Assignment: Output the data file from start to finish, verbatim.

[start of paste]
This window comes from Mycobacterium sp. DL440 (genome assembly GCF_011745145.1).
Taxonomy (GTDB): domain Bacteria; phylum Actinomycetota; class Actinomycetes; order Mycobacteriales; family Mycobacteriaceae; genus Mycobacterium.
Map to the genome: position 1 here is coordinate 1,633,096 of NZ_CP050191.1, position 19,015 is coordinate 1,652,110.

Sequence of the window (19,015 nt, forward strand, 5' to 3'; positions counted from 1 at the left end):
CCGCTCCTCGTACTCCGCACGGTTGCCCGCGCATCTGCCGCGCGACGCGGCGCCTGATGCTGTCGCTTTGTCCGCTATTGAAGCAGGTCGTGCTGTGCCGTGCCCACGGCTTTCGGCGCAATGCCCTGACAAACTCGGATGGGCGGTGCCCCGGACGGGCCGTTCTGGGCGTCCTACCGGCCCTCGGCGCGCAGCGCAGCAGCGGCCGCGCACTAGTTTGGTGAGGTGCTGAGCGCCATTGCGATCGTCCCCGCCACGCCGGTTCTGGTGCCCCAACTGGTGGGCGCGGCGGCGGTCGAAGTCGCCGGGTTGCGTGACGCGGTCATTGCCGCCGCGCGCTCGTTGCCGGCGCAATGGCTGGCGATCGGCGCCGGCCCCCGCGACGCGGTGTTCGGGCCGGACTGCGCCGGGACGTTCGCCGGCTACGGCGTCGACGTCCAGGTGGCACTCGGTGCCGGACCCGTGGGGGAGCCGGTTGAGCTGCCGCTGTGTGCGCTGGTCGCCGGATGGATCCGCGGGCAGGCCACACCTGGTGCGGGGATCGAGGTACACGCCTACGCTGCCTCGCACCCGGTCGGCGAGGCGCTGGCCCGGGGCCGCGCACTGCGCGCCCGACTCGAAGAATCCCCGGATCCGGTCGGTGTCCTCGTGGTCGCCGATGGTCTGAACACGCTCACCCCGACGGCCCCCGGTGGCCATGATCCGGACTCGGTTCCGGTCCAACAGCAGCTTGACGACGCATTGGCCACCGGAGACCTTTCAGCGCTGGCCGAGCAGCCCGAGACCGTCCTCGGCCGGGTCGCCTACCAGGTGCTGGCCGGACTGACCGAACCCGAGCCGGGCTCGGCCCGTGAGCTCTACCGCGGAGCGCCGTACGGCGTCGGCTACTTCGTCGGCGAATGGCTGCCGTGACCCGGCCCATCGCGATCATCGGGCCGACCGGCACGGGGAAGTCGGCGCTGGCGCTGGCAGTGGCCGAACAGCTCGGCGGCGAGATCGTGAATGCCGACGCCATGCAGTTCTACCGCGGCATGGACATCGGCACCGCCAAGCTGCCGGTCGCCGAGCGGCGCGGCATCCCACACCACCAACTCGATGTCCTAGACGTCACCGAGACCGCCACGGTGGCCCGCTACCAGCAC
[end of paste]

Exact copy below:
This window comes from Mycobacterium sp. DL440 (genome assembly GCF_011745145.1).
Taxonomy (GTDB): domain Bacteria; phylum Actinomycetota; class Actinomycetes; order Mycobacteriales; family Mycobacteriaceae; genus Mycobacterium.
Map to the genome: position 1 here is coordinate 1,633,096 of NZ_CP050191.1, position 19,015 is coordinate 1,652,110.

Sequence of the window (19,015 nt, forward strand, 5' to 3'; positions counted from 1 at the left end):
CCGCTCCTCGTACTCCGCACGGTTGCCCGCGCATCTGCCGCGCGACGCGGCGCCTGATGCTGTCGCTTTGTCCGCTATTGAAGCAGGTCGTGCTGTGCCGTGCCCACGGCTTTCGGCGCAATGCCCTGACAAACTCGGATGGGCGGTGCCCCGGACGGGCCGTTCTGGGCGTCCTACCGGCCCTCGGCGCGCAGCGCAGCAGCGGCCGCGCACTAGTTTGGTGAGGTGCTGAGCGCCATTGCGATCGTCCCCGCCACGCCGGTTCTGGTGCCCCAACTGGTGGGCGCGGCGGCGGTCGAAGTCGCCGGGTTGCGTGACGCGGTCATTGCCGCCGCGCGCTCGTTGCCGGCGCAATGGCTGGCGATCGGCGCCGGCCCCCGCGACGCGGTGTTCGGGCCGGACTGCGCCGGGACGTTCGCCGGCTACGGCGTCGACGTCCAGGTGGCACTCGGTGCCGGACCCGTGGGGGAGCCGGTTGAGCTGCCGCTGTGTGCGCTGGTCGCCGGATGGATCCGCGGGCAGGCCACACCTGGTGCGGGGATCGAGGTACACGCCTACGCTGCCTCGCACCCGGTCGGCGAGGCGCTGGCCCGGGGCCGCGCACTGCGCGCCCGACTCGAAGAATCCCCGGATCCGGTCGGTGTCCTCGTGGTCGCCGATGGTCTGAACACGCTCACCCCGACGGCCCCCGGTGGCCATGATCCGGACTCGGTTCCGGTCCAACAGCAGCTTGACGACGCATTGGCCACCGGAGACCTTTCAGCGCTGGCCGAGCAGCCCGAGACCGTCCTCGGCCGGGTCGCCTACCAGGTGCTGGCCGGACTGACCGAACCCGAGCCGGGCTCGGCCCGTGAGCTCTACCGCGGAGCGCCGTACGGCGTCGGCTACTTCGTCGGCGAATGGCTGCCGTGACCCGGCCCATCGCGATCATCGGGCCGACCGGCACGGGGAAGTCGGCGCTGGCGCTGGCAGTGGCCGAACAGCTCGGCGGCGAGATCGTGAATGCCGACGCCATGCAGTTCTACCGCGGCATGGACATCGGCACCGCCAAGCTGCCGGTCGCCGAGCGGCGCGGCATCCCACACCACCAACTCGATGTCCTAGACGTCACCGAGACCGCCACGGTGGCCCGCTACCAGCAC